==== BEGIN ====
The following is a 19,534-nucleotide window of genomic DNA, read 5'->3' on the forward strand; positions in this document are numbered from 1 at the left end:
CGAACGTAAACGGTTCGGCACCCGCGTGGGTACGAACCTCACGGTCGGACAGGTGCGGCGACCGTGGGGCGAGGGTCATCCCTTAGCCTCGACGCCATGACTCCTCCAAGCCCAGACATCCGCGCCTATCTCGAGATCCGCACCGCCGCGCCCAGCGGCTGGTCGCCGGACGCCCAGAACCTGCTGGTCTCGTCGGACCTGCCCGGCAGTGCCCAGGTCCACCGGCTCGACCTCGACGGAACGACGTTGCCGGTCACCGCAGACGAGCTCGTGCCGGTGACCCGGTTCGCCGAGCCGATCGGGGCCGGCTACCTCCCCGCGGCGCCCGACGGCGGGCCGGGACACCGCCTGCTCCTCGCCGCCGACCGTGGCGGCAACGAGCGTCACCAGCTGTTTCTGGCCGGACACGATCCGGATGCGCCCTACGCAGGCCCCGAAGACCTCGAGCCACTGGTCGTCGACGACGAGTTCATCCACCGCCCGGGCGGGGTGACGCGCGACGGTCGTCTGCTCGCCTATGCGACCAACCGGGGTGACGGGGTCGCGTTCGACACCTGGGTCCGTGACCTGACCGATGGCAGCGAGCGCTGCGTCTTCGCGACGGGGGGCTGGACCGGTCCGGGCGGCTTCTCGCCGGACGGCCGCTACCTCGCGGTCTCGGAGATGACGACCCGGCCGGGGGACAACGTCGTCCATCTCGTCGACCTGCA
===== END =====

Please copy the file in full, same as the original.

The following is a 19,534-nucleotide window of genomic DNA, read 5'->3' on the forward strand; positions in this document are numbered from 1 at the left end:
CGAACGTAAACGGTTCGGCACCCGCGTGGGTACGAACCTCACGGTCGGACAGGTGCGGCGACCGTGGGGCGAGGGTCATCCCTTAGCCTCGACGCCATGACTCCTCCAAGCCCAGACATCCGCGCCTATCTCGAGATCCGCACCGCCGCGCCCAGCGGCTGGTCGCCGGACGCCCAGAACCTGCTGGTCTCGTCGGACCTGCCCGGCAGTGCCCAGGTCCACCGGCTCGACCTCGACGGAACGACGTTGCCGGTCACCGCAGACGAGCTCGTGCCGGTGACCCGGTTCGCCGAGCCGATCGGGGCCGGCTACCTCCCCGCGGCGCCCGACGGCGGGCCGGGACACCGCCTGCTCCTCGCCGCCGACCGTGGCGGCAACGAGCGTCACCAGCTGTTTCTGGCCGGACACGATCCGGATGCGCCCTACGCAGGCCCCGAAGACCTCGAGCCACTGGTCGTCGACGACGAGTTCATCCACCGCCCGGGCGGGGTGACGCGCGACGGTCGTCTGCTCGCCTATGCGACCAACCGGGGTGACGGGGTCGCGTTCGACACCTGGGTCCGTGACCTGACCGATGGCAGCGAGCGCTGCGTCTTCGCGACGGGGGGCTGGACCGGTCCGGGCGGCTTCTCGCCGGACGGCCGCTACCTCGCGGTCTCGGAGATGACGACCCGGCCGGGGGACAACGTCGTCCATCTCGTCGACCTGCA